A feisty and feral Saturday at RADFest

Kayt MacMaster and Rachel Rizzuto huddle together under a sheet, telling stories of fifth century B.C. debauchery by flashlight. MacMaster lays on her back. Rizzuto wraps the sheet around her waist and straddles MacMaster who occasionally pops out from beneath the makeshift skirt to bark a blunt declaration about dicks. Many dicks.

Anarchy ensues as the pair rope the unsuspecting audience into a singalong about the 415 B.C. desecration of the herms—rectangular Athenian statues with genitals. Spurred on by the live keyboard stylings of Jacob Henss, the audience members shake with uncontrollable laughter as they shout-sing:

“Need a mallet and a chisel to make this phallus fizzle, ’cause it’s dick-chopping time!”

“Please Don’t Pet Me, I’m Working,” the third work in RADFest’s Saturday evening of short works, stands out for its raunchy entertainment value, brazen theatricality and well-timed audience engagement. Far from helpmate or man’s best friend—as snarkily indicated by the title of the work—MacMater and Rizzuto stand in allegiance with the confidants, co-conspirators, witches, teases and rebellious wives of history. The performers gossip, cackle, march and chant their way through a lecture in patriarchal dismemberment, colorfully embellished through a host of unsubtle powerpoint slides including a video of a mouse trap chopping off a meaty hot dog tip in slow motion. 

While the dance may not be able to conclusively answer who was responsible for the desecration of the herms, one thing is for certain: It’s Saturday night in Kalamazoo and 150 adults have just collectively carried out one massive dick joke orchestrated by two women in vintage dresses. I have never felt so proud to be a lady. 

Feminism also takes a central role in Li Chiao-Ping’s feral-chic trio, “Nuts and Bolts.” Clad in red ball gowns embellished with ruching and puffed sleeves, Piper Morgan Hayes, Cassie Last and Elisabeth Roskopf creep along the downstage right diagonal with linked arms. Their high-kneed, flex footed walk gives the impression of a giant praying mantis on the hunt. They prowl, weaving in and out of each other as they snack on imaginary insects groomed from one another’s backs. Hayes and Last grab a reclining Roskopf by the wrists and ankles. They swing her in a full circle. The audience gasps as Roskopf arches at the apex of the swing, the momentum of her return rocketing her dangerously close to the floor. 

“E Pluribus Unum,” the closing act of the evening, unites 10 recruits on the battlefield after questions of conformity arise during training. The platoon skips forward, eyes locked ahead. All but one member carries out the marching orders with exactitude. Standing in a horizontal line downstage, the group cranes over the rogue soldier, leaning into her until she hinges backward all the way to the floor. The remaining nine swing, breathe, jump and shake together, their tight ranks seemingly impenetrable to the ousted soldier. While the army green costuming, linear marching and trope of the lone soloist shunned for her individuality reinforce the dance’s title too literally for my liking, I can see how these same features might serve as essential anchor points for general audiences who may otherwise be turned off by the obscurity of contemporary dance. Choreographer Liz Dibble has a strong sense of movement craftsmanship—anyone who can choreograph militant skipping and have it look intelligent clearly knows what she’s doing. I am interested in seeing if her other work allows her evident musicality, gesture invention and group phrasing to shine through without being overpowered by subject matter. Audrey Allen, Joey Anderson, Kyla Balser, Julia Izu, McCall McClellan, Emma Seegmiller, Keli Shinsanto, Bailey Smith and Spencer Waddell dance with notable cohesion. Their teamwork clearly extends beyond the stage.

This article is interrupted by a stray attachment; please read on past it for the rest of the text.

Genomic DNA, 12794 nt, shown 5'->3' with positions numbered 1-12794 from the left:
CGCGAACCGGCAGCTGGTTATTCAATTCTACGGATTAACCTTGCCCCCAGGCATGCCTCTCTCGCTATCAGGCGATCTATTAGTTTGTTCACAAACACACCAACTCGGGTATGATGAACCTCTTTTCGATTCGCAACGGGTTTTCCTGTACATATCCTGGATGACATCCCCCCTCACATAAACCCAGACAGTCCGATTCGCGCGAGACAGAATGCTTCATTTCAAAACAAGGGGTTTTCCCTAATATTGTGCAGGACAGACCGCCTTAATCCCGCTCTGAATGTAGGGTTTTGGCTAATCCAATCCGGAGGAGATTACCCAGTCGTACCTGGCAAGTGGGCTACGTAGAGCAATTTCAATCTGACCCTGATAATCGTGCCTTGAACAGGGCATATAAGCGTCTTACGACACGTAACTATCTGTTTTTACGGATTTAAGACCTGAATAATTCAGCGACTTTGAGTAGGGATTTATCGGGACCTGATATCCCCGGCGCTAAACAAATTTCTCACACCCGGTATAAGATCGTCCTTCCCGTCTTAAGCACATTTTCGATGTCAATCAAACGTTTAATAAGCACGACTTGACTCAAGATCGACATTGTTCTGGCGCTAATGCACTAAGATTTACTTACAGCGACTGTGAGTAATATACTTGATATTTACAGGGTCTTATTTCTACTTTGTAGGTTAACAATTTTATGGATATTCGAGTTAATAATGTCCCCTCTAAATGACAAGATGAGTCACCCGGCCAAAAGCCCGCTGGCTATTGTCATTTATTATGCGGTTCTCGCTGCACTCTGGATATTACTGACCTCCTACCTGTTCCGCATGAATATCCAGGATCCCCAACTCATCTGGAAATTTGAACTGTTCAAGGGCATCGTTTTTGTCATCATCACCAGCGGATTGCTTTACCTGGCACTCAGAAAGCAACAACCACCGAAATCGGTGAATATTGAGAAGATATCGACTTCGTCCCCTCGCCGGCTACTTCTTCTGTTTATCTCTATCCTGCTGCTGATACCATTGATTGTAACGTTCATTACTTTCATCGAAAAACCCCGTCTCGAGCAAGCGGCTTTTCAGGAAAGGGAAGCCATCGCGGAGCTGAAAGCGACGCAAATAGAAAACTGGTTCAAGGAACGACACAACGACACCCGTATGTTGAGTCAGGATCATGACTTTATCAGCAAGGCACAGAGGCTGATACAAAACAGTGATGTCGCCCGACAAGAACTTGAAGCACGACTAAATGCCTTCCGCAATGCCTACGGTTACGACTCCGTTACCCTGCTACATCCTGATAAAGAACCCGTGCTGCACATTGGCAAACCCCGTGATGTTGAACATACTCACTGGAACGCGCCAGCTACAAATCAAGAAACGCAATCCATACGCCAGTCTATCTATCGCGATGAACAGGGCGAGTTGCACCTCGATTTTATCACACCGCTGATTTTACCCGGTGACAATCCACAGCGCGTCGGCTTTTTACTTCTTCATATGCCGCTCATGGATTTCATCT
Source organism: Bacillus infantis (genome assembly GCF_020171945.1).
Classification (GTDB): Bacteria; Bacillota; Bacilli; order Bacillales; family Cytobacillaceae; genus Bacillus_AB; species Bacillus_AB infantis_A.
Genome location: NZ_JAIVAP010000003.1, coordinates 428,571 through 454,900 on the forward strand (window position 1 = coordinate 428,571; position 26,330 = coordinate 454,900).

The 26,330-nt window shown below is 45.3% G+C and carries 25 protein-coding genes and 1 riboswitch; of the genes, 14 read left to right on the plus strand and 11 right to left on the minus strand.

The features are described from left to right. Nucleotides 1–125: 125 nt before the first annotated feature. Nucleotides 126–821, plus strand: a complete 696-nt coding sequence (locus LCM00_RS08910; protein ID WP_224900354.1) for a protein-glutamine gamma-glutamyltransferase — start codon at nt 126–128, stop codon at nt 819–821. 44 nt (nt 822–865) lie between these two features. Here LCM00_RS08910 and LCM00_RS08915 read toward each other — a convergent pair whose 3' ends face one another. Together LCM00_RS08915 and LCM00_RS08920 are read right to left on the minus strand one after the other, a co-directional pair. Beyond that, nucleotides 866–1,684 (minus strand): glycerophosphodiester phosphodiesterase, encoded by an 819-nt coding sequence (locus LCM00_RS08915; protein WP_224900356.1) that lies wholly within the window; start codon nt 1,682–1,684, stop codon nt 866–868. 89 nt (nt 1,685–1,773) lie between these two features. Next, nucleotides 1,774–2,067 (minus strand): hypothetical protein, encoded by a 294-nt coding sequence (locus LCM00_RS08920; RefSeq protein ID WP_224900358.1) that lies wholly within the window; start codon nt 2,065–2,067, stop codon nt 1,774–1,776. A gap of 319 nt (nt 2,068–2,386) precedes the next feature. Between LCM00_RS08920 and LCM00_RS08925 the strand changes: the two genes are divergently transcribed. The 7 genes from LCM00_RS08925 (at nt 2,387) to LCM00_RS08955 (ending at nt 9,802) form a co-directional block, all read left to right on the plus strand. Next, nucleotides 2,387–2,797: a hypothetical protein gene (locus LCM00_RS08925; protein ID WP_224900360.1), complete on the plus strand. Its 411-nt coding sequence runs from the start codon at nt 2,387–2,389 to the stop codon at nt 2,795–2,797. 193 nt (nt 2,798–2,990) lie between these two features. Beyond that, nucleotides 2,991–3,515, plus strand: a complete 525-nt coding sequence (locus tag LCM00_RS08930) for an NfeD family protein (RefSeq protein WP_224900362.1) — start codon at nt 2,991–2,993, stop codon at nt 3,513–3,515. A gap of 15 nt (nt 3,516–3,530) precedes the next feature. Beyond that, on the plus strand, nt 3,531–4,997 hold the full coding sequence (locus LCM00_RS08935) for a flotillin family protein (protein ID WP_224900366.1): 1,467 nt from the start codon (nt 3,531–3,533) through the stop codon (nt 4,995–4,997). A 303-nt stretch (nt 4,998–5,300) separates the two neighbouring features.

The program’s two opening solos, Leslie Dworkin’s “Undertow” and Jacob Regan’s “A Fork Dancing With A Hammer,” both rely heavily on improvisation. Offering distinct movement signatures—Dworkin patient and expansive, Regan explosive and athletic—the two performers round out an eclectic evening of dance.

I’ve seen the latter four times and love its jam packed brevity (full disclosure: Regan is my partner). The RADFest audience seems to love it too. Exclamations of “How’d he do that?!” “Teach me!” and “I wonder where he’s from” pepper the applause as Regan’s spotlight clicks out. 

Dworkin calmly rides the current of “Undertow,” activating the detritus of imagination with curiosity and care. She folds at the waist, grazing the tips of her toes lightly across the floor  as she pulls herself along a dimly lit downstage corridor. She crosses her forearms to mask her face, then peels her wingspan open before walking with measured steps as if balancing on a tightrope. Facing the audience, she delicately passes something invisible and soft back and forth between her hands. She stirs the air from her shoulders and vigorously shakes her wrists. Dworkin is a master of texture. She calls upon the airiness of sweeping and the clutter of a collapse. While competing, metaphoric poles may rage below her, Dworkin finds harmony in the divergence. She mediates the opposing tides. 

A virtual encore of all four RADFest professional series programs and the youth showcase will be available for online audiences March 10-12. Tickets at midwestradfest.org.